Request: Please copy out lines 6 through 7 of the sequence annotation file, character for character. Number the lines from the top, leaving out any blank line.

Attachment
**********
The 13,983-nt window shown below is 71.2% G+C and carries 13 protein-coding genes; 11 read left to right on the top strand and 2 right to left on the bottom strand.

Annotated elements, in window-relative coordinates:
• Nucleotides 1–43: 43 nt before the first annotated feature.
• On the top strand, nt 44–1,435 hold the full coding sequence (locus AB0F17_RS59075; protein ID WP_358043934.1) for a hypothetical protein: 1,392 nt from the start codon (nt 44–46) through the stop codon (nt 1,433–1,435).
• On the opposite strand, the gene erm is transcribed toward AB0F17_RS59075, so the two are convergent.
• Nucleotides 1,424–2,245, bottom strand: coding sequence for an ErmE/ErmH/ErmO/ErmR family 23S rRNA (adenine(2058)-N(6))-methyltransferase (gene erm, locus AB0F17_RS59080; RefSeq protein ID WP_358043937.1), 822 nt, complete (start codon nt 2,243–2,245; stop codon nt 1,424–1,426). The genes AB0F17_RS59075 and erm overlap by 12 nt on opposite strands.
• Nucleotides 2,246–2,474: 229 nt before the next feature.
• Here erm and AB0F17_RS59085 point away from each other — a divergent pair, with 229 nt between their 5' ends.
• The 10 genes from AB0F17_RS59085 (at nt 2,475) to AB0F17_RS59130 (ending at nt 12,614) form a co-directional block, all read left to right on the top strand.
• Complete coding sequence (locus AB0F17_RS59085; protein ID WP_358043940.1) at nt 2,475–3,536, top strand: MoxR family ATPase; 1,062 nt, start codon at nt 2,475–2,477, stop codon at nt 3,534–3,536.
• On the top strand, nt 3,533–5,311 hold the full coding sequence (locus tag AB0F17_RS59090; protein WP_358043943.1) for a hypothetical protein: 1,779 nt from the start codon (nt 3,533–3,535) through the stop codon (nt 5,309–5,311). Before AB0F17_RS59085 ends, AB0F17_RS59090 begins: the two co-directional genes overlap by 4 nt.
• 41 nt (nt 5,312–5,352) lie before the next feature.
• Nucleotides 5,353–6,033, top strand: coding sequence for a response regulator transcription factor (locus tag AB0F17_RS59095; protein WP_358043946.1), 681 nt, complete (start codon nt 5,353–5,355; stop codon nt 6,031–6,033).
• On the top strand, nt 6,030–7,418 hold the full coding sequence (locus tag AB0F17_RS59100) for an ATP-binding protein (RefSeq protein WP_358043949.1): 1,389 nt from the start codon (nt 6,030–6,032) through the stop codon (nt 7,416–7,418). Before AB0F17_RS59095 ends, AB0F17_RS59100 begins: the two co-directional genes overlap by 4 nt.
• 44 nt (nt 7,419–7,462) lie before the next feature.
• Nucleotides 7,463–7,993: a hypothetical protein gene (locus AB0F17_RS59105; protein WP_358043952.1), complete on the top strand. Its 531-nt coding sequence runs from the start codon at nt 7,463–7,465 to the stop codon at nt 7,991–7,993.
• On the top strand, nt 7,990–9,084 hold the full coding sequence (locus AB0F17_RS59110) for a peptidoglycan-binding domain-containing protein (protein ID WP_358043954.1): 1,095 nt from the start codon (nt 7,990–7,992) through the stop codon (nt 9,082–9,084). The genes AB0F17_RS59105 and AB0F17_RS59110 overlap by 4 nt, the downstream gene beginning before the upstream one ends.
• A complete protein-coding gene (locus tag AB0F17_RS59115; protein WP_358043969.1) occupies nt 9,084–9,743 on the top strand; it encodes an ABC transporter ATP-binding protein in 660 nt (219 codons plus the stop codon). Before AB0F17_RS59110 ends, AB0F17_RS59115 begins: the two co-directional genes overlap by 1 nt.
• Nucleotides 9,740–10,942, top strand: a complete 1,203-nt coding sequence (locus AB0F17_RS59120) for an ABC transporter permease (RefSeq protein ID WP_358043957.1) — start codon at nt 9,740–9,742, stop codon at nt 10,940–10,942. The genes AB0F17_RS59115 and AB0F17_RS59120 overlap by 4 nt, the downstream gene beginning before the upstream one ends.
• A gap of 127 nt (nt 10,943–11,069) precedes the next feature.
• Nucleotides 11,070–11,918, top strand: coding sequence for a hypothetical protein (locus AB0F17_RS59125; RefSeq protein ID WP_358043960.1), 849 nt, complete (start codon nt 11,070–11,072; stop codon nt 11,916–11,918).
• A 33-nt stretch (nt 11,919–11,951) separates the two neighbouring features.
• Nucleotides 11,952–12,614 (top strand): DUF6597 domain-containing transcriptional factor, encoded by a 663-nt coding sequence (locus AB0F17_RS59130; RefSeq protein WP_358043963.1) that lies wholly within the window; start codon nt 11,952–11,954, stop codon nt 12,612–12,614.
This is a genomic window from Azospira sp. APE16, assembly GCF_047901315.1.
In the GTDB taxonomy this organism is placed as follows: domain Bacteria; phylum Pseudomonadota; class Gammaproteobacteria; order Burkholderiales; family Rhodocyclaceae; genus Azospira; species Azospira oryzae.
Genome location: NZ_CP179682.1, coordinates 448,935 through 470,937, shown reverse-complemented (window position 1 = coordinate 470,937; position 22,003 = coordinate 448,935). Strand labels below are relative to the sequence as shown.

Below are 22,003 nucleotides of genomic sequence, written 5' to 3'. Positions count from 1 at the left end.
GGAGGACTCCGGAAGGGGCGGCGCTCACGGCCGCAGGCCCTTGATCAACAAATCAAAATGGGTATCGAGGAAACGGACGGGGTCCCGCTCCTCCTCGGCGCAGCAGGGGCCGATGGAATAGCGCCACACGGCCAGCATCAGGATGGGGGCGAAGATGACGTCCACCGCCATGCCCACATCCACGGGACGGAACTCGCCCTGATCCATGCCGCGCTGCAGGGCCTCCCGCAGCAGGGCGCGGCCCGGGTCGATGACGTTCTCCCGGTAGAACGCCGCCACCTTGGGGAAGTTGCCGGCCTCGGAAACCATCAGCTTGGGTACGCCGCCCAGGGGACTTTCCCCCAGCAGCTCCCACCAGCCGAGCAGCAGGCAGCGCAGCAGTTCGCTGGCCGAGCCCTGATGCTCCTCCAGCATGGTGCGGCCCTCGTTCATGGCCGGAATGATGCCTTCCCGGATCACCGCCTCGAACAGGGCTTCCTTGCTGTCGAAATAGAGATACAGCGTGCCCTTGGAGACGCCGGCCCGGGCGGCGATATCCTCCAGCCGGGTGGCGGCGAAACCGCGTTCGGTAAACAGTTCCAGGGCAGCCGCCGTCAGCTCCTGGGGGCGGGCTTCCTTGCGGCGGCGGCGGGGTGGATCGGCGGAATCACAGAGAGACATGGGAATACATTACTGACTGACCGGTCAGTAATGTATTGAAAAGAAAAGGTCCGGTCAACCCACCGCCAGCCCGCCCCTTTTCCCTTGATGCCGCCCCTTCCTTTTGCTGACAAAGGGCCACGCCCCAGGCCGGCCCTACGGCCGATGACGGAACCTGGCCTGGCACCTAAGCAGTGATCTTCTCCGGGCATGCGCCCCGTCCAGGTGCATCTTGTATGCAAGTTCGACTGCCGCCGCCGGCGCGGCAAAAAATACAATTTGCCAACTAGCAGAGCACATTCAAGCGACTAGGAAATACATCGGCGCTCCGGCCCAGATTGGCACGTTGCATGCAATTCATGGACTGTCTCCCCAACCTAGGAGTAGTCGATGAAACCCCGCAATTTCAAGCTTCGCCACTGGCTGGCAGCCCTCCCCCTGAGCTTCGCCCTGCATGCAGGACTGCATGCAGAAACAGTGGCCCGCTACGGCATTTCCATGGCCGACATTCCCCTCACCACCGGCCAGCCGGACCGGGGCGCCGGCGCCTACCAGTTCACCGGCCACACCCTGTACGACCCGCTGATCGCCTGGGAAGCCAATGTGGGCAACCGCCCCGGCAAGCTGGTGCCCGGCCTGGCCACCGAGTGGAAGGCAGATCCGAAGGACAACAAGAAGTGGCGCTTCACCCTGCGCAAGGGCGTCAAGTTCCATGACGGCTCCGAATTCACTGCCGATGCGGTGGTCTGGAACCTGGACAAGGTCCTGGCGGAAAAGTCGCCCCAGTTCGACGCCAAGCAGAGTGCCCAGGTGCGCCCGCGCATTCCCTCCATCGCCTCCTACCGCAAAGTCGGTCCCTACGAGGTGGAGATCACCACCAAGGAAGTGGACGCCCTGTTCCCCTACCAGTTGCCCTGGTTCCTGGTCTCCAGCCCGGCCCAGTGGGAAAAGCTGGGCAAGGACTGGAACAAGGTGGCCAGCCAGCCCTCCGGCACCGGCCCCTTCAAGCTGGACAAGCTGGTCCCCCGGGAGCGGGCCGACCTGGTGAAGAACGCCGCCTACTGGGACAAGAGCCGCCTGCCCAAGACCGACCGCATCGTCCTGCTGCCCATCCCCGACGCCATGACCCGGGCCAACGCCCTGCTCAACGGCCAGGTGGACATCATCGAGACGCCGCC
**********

• Nucleotides 1,424–2,245, bottom strand: coding sequence for an ErmE/ErmH/ErmO/ErmR family 23S rRNA (adenine(2058)-N(6))-methyltransferase (gene erm, locus AB0F17_RS59080; RefSeq protein ID WP_358043937.1), 822 nt, complete (start codon nt 2,243–2,245; stop codon nt 1,424–1,426). The genes AB0F17_RS59075 and erm overlap by 12 nt on opposite strands.
• Nucleotides 2,246–2,474: 229 nt before the next feature.